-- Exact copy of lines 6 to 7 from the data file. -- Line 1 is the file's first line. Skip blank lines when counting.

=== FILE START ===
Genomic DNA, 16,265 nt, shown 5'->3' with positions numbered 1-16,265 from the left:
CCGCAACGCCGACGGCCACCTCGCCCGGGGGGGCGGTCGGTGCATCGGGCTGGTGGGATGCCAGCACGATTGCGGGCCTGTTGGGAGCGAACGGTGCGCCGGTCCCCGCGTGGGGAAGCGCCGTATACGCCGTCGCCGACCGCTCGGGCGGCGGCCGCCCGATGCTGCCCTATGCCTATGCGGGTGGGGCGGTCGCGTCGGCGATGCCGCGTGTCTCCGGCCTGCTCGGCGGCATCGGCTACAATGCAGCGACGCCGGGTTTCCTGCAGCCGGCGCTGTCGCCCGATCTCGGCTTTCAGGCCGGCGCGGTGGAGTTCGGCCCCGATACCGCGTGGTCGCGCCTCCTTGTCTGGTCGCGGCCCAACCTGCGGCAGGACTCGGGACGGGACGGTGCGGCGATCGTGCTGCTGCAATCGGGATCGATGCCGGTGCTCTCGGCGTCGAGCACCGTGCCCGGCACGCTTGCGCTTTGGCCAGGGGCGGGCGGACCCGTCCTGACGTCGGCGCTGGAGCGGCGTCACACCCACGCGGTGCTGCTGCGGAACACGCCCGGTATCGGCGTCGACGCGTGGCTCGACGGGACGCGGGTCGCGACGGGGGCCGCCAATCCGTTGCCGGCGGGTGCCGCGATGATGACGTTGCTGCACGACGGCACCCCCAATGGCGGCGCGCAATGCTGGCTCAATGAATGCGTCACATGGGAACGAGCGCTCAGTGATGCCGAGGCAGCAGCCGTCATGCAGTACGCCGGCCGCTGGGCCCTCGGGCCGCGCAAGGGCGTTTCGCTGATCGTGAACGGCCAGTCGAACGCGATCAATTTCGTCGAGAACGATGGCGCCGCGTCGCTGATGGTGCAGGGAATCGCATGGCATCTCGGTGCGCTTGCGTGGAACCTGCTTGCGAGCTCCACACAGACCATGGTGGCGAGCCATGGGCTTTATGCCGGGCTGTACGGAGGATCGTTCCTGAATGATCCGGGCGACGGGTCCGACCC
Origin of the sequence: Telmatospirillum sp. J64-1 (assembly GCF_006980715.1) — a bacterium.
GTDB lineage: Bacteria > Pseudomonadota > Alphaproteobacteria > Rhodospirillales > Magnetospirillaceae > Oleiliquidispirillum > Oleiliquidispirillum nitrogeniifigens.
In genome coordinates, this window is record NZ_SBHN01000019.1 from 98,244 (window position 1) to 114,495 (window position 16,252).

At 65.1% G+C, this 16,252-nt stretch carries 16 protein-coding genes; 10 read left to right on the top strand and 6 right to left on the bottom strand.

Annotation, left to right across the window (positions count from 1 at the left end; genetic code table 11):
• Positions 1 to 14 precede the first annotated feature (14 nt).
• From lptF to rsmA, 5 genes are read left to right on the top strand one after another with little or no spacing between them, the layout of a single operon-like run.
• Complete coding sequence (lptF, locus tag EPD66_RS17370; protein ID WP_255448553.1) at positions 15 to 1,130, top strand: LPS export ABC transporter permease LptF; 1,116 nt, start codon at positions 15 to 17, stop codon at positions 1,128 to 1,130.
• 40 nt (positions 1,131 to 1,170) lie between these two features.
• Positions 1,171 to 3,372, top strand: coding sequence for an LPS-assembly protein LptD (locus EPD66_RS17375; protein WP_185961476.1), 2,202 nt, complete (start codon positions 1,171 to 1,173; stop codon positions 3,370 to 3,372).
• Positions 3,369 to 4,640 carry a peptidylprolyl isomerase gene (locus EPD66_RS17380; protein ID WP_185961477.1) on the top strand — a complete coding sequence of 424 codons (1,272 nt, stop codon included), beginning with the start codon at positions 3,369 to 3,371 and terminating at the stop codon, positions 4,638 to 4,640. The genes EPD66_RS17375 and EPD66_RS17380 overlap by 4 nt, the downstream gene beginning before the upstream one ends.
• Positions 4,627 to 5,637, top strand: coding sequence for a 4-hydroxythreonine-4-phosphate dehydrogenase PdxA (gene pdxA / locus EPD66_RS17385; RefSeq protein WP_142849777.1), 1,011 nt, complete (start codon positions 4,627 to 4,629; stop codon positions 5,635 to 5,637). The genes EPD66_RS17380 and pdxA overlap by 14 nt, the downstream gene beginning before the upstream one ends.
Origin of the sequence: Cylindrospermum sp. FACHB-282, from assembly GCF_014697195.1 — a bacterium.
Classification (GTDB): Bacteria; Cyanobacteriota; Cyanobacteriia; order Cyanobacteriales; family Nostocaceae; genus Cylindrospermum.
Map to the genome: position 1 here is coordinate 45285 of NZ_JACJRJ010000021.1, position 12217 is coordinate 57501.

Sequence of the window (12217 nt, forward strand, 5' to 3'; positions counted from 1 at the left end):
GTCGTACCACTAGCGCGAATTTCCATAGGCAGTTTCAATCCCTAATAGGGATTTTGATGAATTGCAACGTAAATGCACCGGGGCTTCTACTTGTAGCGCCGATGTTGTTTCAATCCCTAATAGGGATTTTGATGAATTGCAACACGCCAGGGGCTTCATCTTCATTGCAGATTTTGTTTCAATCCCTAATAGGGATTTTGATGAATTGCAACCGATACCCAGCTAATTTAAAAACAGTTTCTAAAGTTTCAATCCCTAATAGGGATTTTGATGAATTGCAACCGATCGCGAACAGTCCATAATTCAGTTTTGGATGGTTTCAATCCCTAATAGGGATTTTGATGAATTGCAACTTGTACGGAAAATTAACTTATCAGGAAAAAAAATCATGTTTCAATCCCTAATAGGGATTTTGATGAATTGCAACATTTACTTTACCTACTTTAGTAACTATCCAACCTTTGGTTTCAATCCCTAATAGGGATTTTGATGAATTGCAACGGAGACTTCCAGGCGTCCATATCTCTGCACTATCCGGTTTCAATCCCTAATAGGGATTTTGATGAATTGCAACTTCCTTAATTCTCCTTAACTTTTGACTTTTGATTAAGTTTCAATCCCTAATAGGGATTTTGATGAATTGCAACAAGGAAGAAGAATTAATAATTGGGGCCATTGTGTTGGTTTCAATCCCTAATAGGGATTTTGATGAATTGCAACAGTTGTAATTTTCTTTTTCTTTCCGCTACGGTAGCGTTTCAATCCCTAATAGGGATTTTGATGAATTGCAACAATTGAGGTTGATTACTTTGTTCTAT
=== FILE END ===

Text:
At 65.1% G+C, this 16,252-nt stretch carries 16 protein-coding genes; 10 read left to right on the top strand and 6 right to left on the bottom strand.

Annotation, left to right across the window (positions count from 1 at the left end; genetic code table 11):